e. A liberal faggot anti-christ he-Devil, devoted to Keynes and insulting to the spirit of the greatest economist of all time: Ludvig von Mises causing vilifiers to wonder why the USA Govt can increase its credit card bill, when if they do it (individually), they just get mean letters from Capital One or the card-services department at their bank; just wants to take the money of hardworking Americans and give it to entitlement-cheats who make babies to collect welfare and food stamps so they can buy drugs and Fritos (in that order). 

a. impractical fashion trend
b. An accessory when listening to late-night radio
c. a joke from ser. 6, ep. 6 of Big Bang Theory
d. art project c.1977 gone very wrong
e. an important tool in preventing aliens and the American government from influencing your thoughts and controlling your brain which is one of the best kept secrets along with the PPT, George Soros' role as the leader of the conspiracy by the Elders of Zion to take over the world financial system and rule the world and keep the hard-working man dumb and stupid and rig the system against  hard-working Americans.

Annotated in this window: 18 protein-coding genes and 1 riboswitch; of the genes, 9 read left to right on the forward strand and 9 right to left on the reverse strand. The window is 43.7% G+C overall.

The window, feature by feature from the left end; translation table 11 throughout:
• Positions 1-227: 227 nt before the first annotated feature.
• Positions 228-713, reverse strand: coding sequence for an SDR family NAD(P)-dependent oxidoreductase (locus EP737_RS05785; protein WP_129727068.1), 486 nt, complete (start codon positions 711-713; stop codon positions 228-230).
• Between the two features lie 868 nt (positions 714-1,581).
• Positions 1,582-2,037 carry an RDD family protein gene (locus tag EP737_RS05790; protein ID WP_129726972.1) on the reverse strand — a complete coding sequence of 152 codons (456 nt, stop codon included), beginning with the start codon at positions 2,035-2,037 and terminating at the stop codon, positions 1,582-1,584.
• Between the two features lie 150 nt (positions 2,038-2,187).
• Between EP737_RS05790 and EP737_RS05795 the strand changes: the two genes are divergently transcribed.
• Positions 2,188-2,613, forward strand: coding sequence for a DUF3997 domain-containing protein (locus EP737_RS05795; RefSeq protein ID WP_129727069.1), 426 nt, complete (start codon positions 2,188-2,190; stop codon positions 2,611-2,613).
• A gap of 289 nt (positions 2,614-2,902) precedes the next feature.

How to Score:
a=1pt; b=1pt; c=1pt; d=1pt; e=5pts

Interpreting the results:
 0  - 11 -  Surely a grad from an effeminate liberal east-coast university
12 - 22 -  Got some financial redneck potential in you
23 - 33 -  Wishing you had a Kazcynski-cabin of your own? 
34 - 44 -  Likely owner of guns, ammo, & survivalist subscriber
45 - 55 -  Honorary Fight Club Member; NB: The NSA is watching you...  


Monday, March 04, 2013

Golden Nuggets

Some people suggest that while it's difficult to precisely pinpoint a bubble, they know it when they see it. In housing, one saw all manner of weird predatory and non-sensical financial telltales be they smelly securitizations, 100% interest-only mortgages, low-down payments on properties whose alleged market"value" had vaulted many times over in the recent preceding years, liar loans etc. One saw it in the buyout market with nearly unlimited sums available for the most dubious of deals (e.g. TXU) with little protection (cov-lite) for the lender in the event business goes pear-shaped. Now, the bubble detector surely is pointing in the direction of the FX Bucket Shop and On-line Brokerage market.